Monday, February 3, 2020

The Gift of the Shaman: Hearing the World

Cape Grace (A Shaman's Tale Book 2) by Nathan Lowell

“Normal doesn’t really apply to people. The statistical distribution of characteristics are sometimes useful for looking at big pictures but are totally useless when dealing with the individual.”

Book 2 of Lowell's Shaman's Tale duology introduces Sarah Krugg, Otto Krugg's daughter, born post-mortem when her mother was killed by a boxfish. The premie newborn may be tainted by the boxfish toxin herself. Thus the slightly-scary, strangely spooky Sarah Krugg comes into the world as the Shaman's Daughter.

Boxfish toxin and other near-death experiences serve as a real-world explanation for the mystical powers of those who possess the true gift (as opposed to the title) of a shaman. After all, as we learned in South Coast, Otto's father had the title, but did not have the true gift until he was stung by a boxfish and recovered. Otto's grandfather began as a rancher, 

'...a sheep farmer from up-country who survived getting gored by a goat and came out of it a changed man.”
Sarah Krugg is thus set up to be more than an ordinary girl. But the post of shaman is defined as "the son of a shaman," or someone who a conclave of other shaman can agree has the gift. And due to pressure, subtle or explicit, from corporate management, no woman, however gifted, will be confirmed as a shaman.

The company planet is unfair to women, right? Except fishing captains are more female than male, likewise plant managers, and so forth. It is only the hereditary position of shaman that is so restricted. That is the mystery to be resolved in this novel, with Sarah's tale winding through it to provide the personal flavor.

With Nathan Lowell's experitise at telling this story, there is much more here than gender inequality. There is a real stretch toward explaining what might be dismissed as "woo woo" in his other Golden Age tales, and a revealing glimpse of Sarah herself, before she signed on to the Lois McKendrick. The duology can be read stand-alone, although for best effect, I recommend reading at least the first two books of the Traders Tales From the Golden Age of the Solar Clipper series, Quarter Share and Half Share.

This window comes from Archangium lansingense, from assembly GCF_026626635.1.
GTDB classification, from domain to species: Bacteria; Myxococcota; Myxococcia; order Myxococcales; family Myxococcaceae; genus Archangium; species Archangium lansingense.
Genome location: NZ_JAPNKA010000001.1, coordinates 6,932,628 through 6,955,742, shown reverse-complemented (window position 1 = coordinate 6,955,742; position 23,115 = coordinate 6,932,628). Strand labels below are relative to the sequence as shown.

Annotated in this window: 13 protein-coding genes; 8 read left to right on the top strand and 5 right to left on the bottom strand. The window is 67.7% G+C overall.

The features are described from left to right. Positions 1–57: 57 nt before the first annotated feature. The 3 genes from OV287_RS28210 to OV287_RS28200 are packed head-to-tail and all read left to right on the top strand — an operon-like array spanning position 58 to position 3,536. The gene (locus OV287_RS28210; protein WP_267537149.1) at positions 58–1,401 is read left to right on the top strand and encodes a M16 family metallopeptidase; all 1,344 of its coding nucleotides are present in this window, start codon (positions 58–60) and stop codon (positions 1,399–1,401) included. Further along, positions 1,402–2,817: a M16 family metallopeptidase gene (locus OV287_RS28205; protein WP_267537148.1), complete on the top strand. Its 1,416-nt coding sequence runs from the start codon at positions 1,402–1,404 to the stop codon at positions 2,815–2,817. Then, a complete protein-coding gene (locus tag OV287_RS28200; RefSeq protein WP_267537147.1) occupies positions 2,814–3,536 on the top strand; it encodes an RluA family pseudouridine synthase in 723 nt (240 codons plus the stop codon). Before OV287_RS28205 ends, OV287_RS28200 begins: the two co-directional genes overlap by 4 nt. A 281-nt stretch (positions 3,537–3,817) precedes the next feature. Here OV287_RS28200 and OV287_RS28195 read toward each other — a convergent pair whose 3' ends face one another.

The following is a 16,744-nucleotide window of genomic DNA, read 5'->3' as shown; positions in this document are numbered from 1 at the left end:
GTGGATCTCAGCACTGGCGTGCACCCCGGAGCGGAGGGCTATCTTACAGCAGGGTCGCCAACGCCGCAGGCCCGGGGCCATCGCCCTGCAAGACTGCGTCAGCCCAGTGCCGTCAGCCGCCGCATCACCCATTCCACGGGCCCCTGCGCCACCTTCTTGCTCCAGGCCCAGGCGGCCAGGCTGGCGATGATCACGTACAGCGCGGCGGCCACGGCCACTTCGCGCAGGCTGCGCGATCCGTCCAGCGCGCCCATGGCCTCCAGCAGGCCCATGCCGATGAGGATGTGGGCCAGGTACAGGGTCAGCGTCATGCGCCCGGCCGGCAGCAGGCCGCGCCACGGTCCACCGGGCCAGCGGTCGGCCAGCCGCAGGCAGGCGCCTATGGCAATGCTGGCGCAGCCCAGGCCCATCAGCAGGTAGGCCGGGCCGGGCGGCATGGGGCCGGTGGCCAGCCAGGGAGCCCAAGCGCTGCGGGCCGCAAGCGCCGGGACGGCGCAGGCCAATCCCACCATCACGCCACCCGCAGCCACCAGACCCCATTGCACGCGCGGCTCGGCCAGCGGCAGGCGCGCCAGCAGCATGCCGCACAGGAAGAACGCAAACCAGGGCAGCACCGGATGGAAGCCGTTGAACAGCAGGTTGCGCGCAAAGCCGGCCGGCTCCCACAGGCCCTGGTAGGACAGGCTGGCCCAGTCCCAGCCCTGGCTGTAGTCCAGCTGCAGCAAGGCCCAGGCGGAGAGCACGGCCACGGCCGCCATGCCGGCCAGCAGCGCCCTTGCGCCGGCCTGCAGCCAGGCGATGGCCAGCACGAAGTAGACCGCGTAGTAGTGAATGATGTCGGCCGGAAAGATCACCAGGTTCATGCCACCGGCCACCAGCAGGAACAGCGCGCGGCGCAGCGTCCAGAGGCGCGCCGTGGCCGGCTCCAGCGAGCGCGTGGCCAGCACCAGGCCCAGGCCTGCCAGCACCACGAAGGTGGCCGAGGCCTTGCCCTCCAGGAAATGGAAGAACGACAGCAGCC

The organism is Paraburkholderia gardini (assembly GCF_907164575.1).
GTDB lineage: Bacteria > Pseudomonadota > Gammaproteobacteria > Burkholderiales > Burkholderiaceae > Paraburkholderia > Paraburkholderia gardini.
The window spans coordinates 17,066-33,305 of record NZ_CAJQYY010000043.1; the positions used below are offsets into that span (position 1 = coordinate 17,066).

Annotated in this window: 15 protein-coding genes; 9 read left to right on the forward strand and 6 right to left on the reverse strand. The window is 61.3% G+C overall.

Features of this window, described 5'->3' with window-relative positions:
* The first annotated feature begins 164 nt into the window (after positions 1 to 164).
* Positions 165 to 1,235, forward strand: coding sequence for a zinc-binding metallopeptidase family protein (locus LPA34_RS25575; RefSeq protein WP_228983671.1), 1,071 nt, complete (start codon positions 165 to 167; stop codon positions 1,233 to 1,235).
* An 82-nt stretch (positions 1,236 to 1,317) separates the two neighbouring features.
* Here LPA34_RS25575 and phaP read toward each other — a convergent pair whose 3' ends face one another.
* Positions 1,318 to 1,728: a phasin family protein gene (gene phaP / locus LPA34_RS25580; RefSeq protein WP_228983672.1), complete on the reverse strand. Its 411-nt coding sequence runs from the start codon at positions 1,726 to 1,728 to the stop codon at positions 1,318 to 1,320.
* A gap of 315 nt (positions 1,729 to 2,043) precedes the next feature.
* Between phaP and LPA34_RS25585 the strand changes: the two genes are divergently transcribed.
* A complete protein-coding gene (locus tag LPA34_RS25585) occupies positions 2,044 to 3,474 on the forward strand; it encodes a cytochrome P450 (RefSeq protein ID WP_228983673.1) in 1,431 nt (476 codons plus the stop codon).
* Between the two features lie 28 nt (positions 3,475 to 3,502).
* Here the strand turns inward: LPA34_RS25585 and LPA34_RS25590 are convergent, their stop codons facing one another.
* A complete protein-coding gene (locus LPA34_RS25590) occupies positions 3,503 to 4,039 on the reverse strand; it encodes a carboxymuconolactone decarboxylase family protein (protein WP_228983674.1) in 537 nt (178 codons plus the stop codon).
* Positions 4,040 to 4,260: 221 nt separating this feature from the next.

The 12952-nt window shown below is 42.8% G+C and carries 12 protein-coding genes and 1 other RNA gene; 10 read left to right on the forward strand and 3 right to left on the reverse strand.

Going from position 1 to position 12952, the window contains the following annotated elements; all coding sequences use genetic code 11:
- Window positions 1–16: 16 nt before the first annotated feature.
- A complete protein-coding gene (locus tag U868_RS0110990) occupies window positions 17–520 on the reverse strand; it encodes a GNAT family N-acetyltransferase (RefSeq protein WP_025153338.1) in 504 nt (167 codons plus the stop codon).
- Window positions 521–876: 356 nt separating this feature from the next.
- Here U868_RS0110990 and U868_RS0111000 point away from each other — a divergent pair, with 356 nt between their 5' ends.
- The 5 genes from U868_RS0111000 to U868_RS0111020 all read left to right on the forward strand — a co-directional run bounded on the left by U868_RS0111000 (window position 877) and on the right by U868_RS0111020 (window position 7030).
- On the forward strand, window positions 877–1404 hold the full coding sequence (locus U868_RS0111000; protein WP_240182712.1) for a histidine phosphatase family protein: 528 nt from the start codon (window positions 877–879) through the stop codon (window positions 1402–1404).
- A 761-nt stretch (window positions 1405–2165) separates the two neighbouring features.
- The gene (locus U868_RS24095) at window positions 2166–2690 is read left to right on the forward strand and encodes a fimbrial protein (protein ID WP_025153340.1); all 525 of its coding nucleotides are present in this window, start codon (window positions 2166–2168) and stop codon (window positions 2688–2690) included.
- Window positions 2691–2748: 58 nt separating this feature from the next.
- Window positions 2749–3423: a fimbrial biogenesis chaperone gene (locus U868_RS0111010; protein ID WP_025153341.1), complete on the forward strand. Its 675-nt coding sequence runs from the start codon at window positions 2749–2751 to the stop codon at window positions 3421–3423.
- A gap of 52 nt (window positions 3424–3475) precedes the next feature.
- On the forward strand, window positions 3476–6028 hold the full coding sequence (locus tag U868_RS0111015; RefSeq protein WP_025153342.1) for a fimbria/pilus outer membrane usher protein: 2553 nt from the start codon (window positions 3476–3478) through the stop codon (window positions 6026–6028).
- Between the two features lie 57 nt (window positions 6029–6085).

Finally, consider this: If there is something out in the world worth listening too, that gives the gifted shaman his power, how much more might be gained to actually hearing what you are listening for?

Sunday, February 2, 2020

The Son of the Shaman: Listening to the World

South Coast (A Shaman's Tale Book 1) by Nathan Lowell

“Honey, everyone here fishes,” his mother said with a smile. “Even your father. It’s just some of us catch different things."

We met the slightly-scary, strangely spooky Sarah Krugg in Half Share, Book 2 of Lowell's Traders Tales From the Golden Age of the Solar Clipper series. In one sense, this is the first volume of Sarah's backstory. More than that, it is the background tale for the whelkies, carved animal figures inlayed with purple-shell hearts, that play such a crucial role in those stories.

The whelkies that Ismael Wang purchases at the flea market (in Quarter Share) on the orbital above St. Cloud speak to him. At various points in the Traders Tales, each whelkie "finds" someone it will help, and Ismael makes it a gift. Shamans on St. Cloud create the whelkies—and by tradition, they are never sold, only given to those they match. The shamans walk the beaches to collect driftwood and purple whelk shells that are carved and combined to form the mystical figurines. And they "listen to the world." 

Otto Krugg is the son of such a shaman. By company rules on St. Cloud, he will be a shaman because he is the son of a shaman, and as such, he is exempt from the requirement to be working for the company by age eighteen, or he will be kicked off-planet. Only Company employees—and shamans—may reside on St. Cloud. But Otto really would rather be a fisherman, like most of his schoolmates. His father Richard, however, insists he must "go into the family business," and learn to listen to the world as he does.

When a business threat derails the fishing community's comfortable way of life, many things will change. Including Otto's future, his parent's, and indeed, that of the entire South Coast of St. Cloud.

There are multiple levels of story here. At its simplest, it is a tale of a community industry under threat, and the clever ways its members find to work together to solve their dilemma. Slightly more nuanced, it is the story of how a father can teach his son to follow in his footsteps when he himself isn't quite sure where he is going. And deeper than that, it shows how the respect of man for his environment can lead beyond mere survival to contentment.

But only if we are listening.